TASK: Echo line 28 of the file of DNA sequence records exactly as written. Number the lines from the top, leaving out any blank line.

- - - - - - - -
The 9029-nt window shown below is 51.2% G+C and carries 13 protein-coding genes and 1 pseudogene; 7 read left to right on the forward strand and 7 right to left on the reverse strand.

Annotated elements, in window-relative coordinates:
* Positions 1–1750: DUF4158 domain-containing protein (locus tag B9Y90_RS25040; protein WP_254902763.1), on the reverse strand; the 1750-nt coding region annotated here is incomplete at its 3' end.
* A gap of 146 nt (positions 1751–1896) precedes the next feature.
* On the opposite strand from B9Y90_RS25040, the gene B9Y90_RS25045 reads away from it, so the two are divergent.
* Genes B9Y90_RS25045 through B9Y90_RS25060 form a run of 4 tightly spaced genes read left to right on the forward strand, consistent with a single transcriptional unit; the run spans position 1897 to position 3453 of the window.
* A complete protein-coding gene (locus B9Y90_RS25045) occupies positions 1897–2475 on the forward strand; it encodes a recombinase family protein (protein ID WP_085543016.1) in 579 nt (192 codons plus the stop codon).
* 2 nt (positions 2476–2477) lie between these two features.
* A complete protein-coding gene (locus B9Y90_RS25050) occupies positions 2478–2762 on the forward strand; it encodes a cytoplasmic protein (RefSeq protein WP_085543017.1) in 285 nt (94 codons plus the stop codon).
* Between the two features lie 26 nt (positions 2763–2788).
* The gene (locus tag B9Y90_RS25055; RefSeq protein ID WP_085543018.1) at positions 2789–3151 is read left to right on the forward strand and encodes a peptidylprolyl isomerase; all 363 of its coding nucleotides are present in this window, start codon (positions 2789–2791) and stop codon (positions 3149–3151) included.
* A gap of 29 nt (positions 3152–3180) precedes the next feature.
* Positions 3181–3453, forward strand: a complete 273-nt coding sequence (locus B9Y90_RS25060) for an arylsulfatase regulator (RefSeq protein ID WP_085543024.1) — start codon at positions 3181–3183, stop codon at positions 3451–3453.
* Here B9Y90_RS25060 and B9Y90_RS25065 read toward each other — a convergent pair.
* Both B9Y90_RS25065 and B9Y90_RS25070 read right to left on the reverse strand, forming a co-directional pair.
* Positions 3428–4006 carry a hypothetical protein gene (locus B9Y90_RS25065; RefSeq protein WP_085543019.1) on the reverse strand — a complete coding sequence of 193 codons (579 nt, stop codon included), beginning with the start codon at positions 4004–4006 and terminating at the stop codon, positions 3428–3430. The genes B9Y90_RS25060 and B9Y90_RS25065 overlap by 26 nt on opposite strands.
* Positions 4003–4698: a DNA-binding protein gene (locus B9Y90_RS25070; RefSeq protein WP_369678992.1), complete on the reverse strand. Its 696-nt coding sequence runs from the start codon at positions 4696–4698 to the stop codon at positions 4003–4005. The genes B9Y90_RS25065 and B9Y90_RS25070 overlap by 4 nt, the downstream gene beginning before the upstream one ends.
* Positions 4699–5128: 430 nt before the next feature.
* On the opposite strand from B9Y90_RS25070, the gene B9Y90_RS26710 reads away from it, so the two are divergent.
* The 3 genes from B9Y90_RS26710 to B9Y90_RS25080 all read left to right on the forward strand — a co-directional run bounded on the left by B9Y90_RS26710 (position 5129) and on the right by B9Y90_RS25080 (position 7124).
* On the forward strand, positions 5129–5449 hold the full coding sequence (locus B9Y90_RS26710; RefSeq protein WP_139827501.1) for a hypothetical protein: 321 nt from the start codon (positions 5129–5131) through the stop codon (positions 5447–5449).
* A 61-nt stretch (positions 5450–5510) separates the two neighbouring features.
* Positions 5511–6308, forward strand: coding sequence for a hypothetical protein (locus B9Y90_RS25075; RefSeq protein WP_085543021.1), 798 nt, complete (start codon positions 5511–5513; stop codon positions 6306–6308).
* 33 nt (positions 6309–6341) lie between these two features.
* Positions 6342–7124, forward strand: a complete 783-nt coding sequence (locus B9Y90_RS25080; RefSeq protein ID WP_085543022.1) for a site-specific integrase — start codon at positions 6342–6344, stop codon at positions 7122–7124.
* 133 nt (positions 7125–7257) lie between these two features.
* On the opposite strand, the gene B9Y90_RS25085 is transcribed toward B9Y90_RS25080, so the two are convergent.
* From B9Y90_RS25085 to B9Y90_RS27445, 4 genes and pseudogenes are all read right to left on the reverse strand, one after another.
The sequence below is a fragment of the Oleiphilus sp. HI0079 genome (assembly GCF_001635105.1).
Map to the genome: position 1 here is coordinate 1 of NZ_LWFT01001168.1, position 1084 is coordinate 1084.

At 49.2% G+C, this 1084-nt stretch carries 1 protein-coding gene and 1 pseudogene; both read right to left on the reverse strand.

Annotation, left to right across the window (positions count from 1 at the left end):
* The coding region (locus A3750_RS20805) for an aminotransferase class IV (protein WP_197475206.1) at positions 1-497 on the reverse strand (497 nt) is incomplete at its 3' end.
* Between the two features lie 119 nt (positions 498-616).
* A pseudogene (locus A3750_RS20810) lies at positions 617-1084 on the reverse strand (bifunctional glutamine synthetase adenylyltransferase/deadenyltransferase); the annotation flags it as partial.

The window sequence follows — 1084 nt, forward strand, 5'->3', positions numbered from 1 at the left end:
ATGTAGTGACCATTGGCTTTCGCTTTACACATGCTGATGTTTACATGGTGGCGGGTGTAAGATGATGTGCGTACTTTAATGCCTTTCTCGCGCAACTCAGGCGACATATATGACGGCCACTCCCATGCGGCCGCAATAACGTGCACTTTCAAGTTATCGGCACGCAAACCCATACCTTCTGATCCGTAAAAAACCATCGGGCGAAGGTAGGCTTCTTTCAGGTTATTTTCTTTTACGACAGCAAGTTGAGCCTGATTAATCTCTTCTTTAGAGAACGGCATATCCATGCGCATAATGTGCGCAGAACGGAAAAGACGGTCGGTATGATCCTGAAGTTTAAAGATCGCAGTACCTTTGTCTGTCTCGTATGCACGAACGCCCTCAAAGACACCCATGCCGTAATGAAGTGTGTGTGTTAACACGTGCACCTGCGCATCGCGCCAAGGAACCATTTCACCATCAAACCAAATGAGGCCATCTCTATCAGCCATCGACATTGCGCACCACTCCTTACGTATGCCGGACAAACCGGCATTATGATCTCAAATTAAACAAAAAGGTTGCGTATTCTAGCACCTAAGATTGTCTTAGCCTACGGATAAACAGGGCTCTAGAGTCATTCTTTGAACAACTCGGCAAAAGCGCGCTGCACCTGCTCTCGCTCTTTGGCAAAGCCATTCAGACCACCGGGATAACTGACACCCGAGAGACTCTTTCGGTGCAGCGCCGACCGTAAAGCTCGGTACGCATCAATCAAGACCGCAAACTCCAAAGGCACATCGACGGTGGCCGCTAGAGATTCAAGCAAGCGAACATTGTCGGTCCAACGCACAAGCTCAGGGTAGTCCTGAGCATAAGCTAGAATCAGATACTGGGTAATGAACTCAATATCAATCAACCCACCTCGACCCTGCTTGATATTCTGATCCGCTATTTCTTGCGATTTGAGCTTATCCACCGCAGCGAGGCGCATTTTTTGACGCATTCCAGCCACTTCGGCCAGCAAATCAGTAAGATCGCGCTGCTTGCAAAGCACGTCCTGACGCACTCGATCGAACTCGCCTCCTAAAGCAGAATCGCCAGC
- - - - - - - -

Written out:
* From B9Y90_RS25085 to B9Y90_RS27445, 4 genes and pseudogenes are all read right to left on the reverse strand, one after another.